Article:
Alberta sets new record for opioid deaths in 2023

Alberta’s latest substance use numbers show the province had the highest total opioid-related deaths on record in 2023.

The report shows that 1,867 people died from opioid-related causes. Edmonton and Calgary also hit new highs last year.

“(I’m) sad, upset, but not surprised,” said Petra Schulz, co-founder of Moms Stop the Harm. “Everyone is subject to the supply of toxic drugs.”

“While the number of people losing their lives to addiction is concerning, we are cautiously optimistic about the downward trend in the first two months of 2024,” said Hunter Baril, spokesperson for the Ministry of Mental Health and Addictions, in a statement to Global News.

There have been 237 opioid-related deaths in Alberta during the first two months of 2024.

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Schulz said he wants to see that over a longer period before sharing any optimism.

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“Sometimes we see less risky substances arrive. It could just be the supply.”

Schulz is calling on the province to implement more harm reduction measures.

“Expand consumer services again,” Schulz said. “We need to provide more public education on how to stay safe. “We must also consider offering regulated alternatives for people who are at risk of toxic supply.”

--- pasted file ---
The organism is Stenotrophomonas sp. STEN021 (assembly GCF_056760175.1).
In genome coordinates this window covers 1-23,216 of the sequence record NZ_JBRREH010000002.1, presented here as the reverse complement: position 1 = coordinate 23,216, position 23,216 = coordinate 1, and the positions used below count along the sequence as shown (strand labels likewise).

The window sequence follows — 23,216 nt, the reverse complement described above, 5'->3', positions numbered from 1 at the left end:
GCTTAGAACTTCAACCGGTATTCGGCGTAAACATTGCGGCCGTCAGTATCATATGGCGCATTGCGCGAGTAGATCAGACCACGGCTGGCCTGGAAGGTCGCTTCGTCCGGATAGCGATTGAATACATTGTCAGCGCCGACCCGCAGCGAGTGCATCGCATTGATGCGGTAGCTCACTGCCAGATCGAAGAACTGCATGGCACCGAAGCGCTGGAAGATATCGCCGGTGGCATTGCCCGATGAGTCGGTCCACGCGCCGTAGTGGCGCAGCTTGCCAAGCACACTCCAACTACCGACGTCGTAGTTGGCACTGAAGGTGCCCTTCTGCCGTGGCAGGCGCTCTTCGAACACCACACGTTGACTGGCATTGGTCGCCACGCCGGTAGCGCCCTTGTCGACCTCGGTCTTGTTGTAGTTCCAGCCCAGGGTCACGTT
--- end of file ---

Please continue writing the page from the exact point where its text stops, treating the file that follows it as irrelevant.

NDP mental health and addictions critic Janet Eremenko is also calling on the province to change course.

“Despite these record numbers, UCP continues to double down on its unique approach to addiction,” Eremenko said in a statement.

“It’s clearly not good enough.”

The province says it is building a system of care that supports recovery.

“Last year, we opened the doors to two world-class treatment centers in Red Deer and Lethbridge,” Baril said. “We are building nine more such facilities, five of which are in direct partnership with Indigenous communities across the province.”

He also mentioned the Virtual Opioid Dependence Program.

Schulz said care must begin well before the recovery stage.

“While recovery and offering evidence-based voluntary treatment is very important, we have to make sure they stay alive and healthy to get there,” Schulz said.

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